The following, from Wendell Berry‘s forthcoming The Way of Ignorance: And Other Essays, is an excerpt of an excerpt published in the September 20, 2005 issue of The Christian Century:
I think Jesus recommended the Samaritan’s loving-kindness, what certain older writers called “holy living,” simply as a matter of propriety, for the Samaritan was living in what Jesus understood to be a holy world. The foreground of the Gospels is occupied by human beings and the issues of their connection to one another and to God. But there is a background, and the background more often than not is the world in the best sense of the word, the world as made, approved, loved, sustained and finally redeemable by God. Much of the action and the talk of the Gospels takes place outdoors: on mountainsides, lakeshores, riverbanks, in fields and pastures, places populated not only by humans but by animals and plants, both domestic and wild. And these nonhuman creatures, sheep and lilies and birds, are always represented as worthy of, or as flourishing within, the love and the care of God.
To know what to make of this, we need to look back to the Old Testament, to Genesis, to the Psalms, to the preoccupation with the relation of the Israelites to their land that runs through the whole lineage of the prophets. Through all this, much is implied or taken for granted. In only two places that I remember is the always implicit relation—the practical or working relation—of God to the creation plainly stated. Psalm 104:30, addressing God and speaking of the creatures, says, “Thou sendest forth thy spirit, they are created . . .” And, as if in response, Elihu says to Job (34:14-15) that if God “gather unto himself his spirit and his breath; All flesh shall perish together . . .” I have cut Elihu’s sentence a little short so as to leave the emphasis on the phrase “all flesh.”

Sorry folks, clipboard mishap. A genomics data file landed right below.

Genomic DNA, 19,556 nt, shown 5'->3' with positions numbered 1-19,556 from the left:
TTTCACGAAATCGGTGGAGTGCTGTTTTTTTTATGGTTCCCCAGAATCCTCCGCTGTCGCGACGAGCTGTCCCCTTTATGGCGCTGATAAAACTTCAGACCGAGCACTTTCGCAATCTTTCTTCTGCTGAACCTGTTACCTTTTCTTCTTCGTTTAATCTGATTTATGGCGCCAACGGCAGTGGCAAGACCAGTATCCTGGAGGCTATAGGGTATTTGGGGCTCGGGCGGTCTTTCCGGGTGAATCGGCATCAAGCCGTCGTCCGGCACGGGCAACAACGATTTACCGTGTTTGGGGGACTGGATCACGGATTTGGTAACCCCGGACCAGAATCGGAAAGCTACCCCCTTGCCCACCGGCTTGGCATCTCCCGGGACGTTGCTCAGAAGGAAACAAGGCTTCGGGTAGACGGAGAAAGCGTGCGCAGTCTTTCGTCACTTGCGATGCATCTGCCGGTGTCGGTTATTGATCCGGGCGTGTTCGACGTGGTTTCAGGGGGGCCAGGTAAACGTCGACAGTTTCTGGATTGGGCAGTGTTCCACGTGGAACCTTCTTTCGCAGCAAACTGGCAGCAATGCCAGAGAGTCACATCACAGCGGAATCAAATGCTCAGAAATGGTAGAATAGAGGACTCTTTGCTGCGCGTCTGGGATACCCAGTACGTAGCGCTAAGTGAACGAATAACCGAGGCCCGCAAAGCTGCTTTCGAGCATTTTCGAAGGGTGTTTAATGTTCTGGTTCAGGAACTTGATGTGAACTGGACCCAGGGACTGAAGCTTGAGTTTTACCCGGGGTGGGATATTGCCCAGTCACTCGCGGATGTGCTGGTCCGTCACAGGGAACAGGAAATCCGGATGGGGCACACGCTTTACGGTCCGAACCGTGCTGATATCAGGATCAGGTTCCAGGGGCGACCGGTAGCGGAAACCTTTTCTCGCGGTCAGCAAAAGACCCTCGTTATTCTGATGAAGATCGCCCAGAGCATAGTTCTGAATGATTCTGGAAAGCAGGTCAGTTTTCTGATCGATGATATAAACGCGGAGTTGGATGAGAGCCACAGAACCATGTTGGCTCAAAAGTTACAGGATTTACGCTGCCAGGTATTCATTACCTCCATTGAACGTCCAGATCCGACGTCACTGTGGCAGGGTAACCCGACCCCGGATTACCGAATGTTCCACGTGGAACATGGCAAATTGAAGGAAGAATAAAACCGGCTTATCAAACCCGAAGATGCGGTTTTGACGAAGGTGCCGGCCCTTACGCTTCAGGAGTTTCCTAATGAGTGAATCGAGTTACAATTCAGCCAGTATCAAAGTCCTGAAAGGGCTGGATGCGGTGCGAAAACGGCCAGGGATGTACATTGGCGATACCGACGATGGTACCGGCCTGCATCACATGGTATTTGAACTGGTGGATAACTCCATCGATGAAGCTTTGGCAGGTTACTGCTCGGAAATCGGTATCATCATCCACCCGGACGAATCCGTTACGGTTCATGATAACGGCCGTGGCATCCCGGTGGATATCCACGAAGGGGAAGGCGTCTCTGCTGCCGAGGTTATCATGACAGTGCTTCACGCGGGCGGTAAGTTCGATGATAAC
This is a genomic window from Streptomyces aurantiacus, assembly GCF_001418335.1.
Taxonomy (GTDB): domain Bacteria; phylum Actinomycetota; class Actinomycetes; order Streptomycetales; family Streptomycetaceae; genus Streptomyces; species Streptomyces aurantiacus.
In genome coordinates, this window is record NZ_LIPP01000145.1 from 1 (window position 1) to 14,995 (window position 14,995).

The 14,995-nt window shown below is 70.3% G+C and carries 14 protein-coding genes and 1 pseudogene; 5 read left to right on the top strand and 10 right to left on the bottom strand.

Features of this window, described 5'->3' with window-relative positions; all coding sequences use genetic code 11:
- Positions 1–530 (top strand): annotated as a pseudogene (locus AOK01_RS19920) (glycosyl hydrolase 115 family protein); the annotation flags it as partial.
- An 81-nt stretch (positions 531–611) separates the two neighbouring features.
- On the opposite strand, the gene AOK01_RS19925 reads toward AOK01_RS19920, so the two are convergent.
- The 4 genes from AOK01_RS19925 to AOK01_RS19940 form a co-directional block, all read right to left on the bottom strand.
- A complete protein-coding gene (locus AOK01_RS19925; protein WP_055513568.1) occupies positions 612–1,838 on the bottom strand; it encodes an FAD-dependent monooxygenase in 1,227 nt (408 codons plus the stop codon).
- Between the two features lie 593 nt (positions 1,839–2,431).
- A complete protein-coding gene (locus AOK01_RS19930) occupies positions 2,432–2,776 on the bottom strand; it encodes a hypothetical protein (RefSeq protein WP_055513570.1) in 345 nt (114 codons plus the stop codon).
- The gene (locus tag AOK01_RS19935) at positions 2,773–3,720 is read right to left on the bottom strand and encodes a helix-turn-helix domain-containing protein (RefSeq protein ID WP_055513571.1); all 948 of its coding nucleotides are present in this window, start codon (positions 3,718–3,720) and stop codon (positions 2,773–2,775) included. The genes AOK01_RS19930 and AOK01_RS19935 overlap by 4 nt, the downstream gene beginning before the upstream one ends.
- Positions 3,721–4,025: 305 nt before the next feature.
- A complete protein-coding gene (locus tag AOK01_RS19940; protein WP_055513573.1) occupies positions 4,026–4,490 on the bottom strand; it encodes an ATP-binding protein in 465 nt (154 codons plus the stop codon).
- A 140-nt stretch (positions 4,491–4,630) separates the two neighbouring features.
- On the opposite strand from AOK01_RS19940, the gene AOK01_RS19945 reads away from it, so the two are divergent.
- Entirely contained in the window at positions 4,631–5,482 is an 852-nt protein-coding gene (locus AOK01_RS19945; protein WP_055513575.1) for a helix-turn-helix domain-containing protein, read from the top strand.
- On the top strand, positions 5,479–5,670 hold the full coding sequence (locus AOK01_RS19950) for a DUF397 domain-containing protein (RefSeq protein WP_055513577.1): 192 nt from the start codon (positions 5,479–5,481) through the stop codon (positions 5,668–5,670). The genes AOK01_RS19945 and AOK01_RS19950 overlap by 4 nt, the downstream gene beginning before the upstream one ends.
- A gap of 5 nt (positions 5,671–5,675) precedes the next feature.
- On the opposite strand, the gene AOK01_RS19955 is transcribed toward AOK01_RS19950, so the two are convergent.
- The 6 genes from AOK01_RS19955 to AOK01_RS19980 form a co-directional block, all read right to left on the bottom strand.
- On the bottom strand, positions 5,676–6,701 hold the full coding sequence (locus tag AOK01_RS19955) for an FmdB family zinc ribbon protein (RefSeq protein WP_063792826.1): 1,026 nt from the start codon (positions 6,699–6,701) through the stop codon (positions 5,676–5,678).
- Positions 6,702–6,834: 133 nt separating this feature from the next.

Those also are verses that don’t require interpretation, but I want to stretch them out in paraphrase just to make as plain as possible my reason for quoting them. They are saying that not just humans but all creatures live by participating in the life of God, by partaking of his Spirit and breathing his breath. And so the Samaritan reaches out in love to help his enemy, breaking all the customary boundaries, because he has clearly seen in his enemy not only a neighbor, not only a fellow human or a fellow creature, but a fellow sharer in the life of God.
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